Eliminating textile waste requires new ways of thinking
Newly-minted doctor Holly McQuillan has always had a burning interest in the environment and wanted to help improve it. The textile industry is not environmentally-friendly in its current form. McQuillan’s doctoral thesis, Zero Waste System Thinking: Multimorphic Textile-Forms, aims to explore new methods of eliminating textile waste in the part of clothing production that takes place before the garments even reach the consumer: the waste material that ends up on the floor during cutting and sewing. Cutting and sewing is still the most common way of making clothes, and during that process, a lot of waste is generated.
More than a design method
The doctoral thesis focuses on the environmental crisis and the concept of making zero waste. Initially, Holly McQuillan saw zero waste only as a design method, but during field studies and interviews at various companies, it soon became clear that zero waste is in fact a way of thinking, and that existing conventional systems limit how industry and society think about the waste problem. Therefore, the next step in the doctoral thesis research was to explore the concept of zero waste through experimental research as a system, primarily focused on different visions of the future.
“Design requires several perspectives at the same time: the composition of the material, origin, design, target audience, the context in which it is manufactured, the waste it creates, the industry and the surrounding society and – most importantly – the earth,” said Holly McQuillan.
In the results of her doctoral thesis, she presents a number of thought models, or “Zero Waste System Thinking” models, also called ZWST. They serve as tools to be able to look at industry in a holistic way and combine theory with industry practice – with the goal of creating a broader understanding of the environment and the social context we all find ourselves in.
“All human activity needs to be nested within the bigger system we all function within – the earth. The system we have now was built over a time where we thought earth's resources and capacity were unlimited – we now know that to be untrue. This model aims to support the industry and designers to move beyond responding to the systems we currently have,” said Holly McQuillan.
Weaving of whole garments
She also used the ZWST model to develop design methods for weaving entire garments. She has further selected three groups of textile forms: flat, knitted, and three-dimensional – all with enormous potential to reduce textile waste. Conventional weaving, where the traditional "sewing and cutting" method dominates, is today two-dimensional and thus not as effective. At present, designers lack knowledge about the connection between woven textiles and shape, which limits their ability to contribute to change. As a solution, Holly McQuillan highlights three-dimensional shapes created through casting, sculpting, and printing. Through three-dimensional weaving with a textile shape that dives deep into the textile system and embeds the shape into the textile structure itself, the door to a more sustainable and holistic design is opened.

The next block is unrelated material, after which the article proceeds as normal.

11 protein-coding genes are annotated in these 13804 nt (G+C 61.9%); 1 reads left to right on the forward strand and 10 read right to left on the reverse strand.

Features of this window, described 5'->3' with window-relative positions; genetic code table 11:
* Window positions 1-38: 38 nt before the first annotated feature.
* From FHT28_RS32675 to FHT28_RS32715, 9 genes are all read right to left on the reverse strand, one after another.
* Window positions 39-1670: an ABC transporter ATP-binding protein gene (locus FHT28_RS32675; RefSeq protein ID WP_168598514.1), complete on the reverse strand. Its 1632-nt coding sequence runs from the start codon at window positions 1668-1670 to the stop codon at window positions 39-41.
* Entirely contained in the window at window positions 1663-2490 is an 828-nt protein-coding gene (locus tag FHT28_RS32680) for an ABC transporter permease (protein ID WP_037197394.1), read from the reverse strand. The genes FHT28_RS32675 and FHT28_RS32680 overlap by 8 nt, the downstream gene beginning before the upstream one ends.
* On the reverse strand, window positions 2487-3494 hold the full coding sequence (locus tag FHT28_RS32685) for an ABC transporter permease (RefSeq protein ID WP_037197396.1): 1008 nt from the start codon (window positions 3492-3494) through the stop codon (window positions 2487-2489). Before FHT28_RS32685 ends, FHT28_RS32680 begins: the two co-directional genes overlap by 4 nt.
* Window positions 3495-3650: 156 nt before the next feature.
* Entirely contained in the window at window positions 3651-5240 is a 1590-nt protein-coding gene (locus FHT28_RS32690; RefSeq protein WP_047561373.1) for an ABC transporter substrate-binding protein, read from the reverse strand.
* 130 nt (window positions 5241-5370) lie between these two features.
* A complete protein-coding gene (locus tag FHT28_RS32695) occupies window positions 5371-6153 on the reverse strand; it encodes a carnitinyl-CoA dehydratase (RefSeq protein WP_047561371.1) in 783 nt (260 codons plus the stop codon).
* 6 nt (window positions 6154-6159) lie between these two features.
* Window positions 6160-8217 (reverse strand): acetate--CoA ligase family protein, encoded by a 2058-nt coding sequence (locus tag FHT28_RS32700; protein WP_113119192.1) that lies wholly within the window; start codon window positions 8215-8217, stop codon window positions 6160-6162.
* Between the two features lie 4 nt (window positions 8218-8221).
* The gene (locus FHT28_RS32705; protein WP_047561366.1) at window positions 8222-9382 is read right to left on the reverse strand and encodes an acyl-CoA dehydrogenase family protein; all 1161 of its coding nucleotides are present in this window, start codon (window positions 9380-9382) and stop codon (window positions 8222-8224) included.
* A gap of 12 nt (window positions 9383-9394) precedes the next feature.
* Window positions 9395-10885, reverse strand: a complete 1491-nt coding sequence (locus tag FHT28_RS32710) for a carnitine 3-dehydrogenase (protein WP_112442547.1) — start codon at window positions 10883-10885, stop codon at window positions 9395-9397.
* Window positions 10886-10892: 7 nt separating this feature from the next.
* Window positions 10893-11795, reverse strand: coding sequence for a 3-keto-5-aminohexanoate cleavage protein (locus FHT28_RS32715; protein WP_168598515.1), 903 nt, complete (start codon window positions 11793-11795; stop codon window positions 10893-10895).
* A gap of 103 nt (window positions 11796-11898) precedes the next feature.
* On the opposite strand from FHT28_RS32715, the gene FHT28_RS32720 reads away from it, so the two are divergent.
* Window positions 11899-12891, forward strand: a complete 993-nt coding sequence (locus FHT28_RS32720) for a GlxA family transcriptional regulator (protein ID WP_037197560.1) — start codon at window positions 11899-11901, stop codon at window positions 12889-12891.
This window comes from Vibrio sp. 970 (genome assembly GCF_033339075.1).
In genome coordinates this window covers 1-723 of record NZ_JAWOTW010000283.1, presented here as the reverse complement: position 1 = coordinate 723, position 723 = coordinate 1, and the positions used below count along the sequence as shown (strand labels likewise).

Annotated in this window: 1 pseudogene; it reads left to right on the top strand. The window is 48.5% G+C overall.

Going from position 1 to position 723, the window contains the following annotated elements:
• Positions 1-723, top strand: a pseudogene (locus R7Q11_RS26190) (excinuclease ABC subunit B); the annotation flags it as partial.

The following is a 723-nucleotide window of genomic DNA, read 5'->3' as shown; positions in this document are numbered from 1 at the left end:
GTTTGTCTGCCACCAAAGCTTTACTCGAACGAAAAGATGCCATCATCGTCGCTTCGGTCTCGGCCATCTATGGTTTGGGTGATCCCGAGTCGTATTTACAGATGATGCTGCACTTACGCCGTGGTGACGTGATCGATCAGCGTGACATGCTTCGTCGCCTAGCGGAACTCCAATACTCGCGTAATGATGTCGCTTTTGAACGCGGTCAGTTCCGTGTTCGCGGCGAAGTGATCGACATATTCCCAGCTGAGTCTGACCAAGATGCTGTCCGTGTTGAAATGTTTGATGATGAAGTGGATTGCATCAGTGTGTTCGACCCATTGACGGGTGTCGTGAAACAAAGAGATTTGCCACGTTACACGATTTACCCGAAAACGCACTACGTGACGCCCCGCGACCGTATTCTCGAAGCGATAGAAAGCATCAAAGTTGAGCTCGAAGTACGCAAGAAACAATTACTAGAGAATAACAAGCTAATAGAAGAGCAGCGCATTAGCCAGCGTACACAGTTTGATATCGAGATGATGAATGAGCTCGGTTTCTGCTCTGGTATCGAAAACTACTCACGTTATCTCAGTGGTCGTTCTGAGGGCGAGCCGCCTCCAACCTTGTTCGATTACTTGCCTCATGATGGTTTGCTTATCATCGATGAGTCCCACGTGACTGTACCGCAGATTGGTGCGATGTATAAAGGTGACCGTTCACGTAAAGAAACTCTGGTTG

“I call this way of thinking ‘multimorphic,’” said Holly McQuillan, and points out that the new technology turns the conventional industry's supply chain upside down.
There is no economic benefit for the business community to strive for zero waste in the current business model, but with new legislation, this can be changed. Holly McQuillan's hope is that companies, independent designers, researchers, and students will now be able to use the ZWST models to map their current ways of working and thereby see where there is a need for change or where new systems can be created. For example, weavers can use the design methods for textile forms that have been developed in order to become clothing manufacturers, and brands can develop innovative design and production by weaving entire garments.
“We can get textile industries to move towards the sustainable future we need,” said Holly McQuillan, who imagines local manufacturing that takes place to order and does not create any waste from production.
Her vision is a future where regenerative microsystems in the textile industry are combined with hyperlocal design and regenerative production that are linked together digitally.
It is also hoped that other fields, in addition to textiles and fashion, will use the models to think differently about their own industry – and thus contribute to a more sustainable future.
Wants to continue to research
Holly McQuillan, who comes from New Zealand, is happy to have now defended her doctoral thesis and looks back on four rewarding years at the Swedish School of Textiles.
“It has been so great! The studio environment at Borås is amazing, my colleagues are wonderful and challenging and supportive, and the facilities are some of the best in the world.”
Holly McQuillan wants to continue with her research and build on the collaborations she has started.
“I would love to work with researchers in fashion and textile management, business management, fibre development, textile technology, and agriculture, and more, to expand my research further. I also love teaching, especially helping students understand the complexities of the fashion and textile industry in regards to sustainability.”
She would like to stay at the University of Borås; she is looking for new, interesting challenges and has, among other things, applied for funding to be able to continue the work she started as part of her doctorate.
“It's an exciting field, and there's growing interest in transforming the fashion and textile industries. I hope to be a part of that transformation!” said Holly McQuillan expectantly.
Lena Carlsson, translator Eva Medin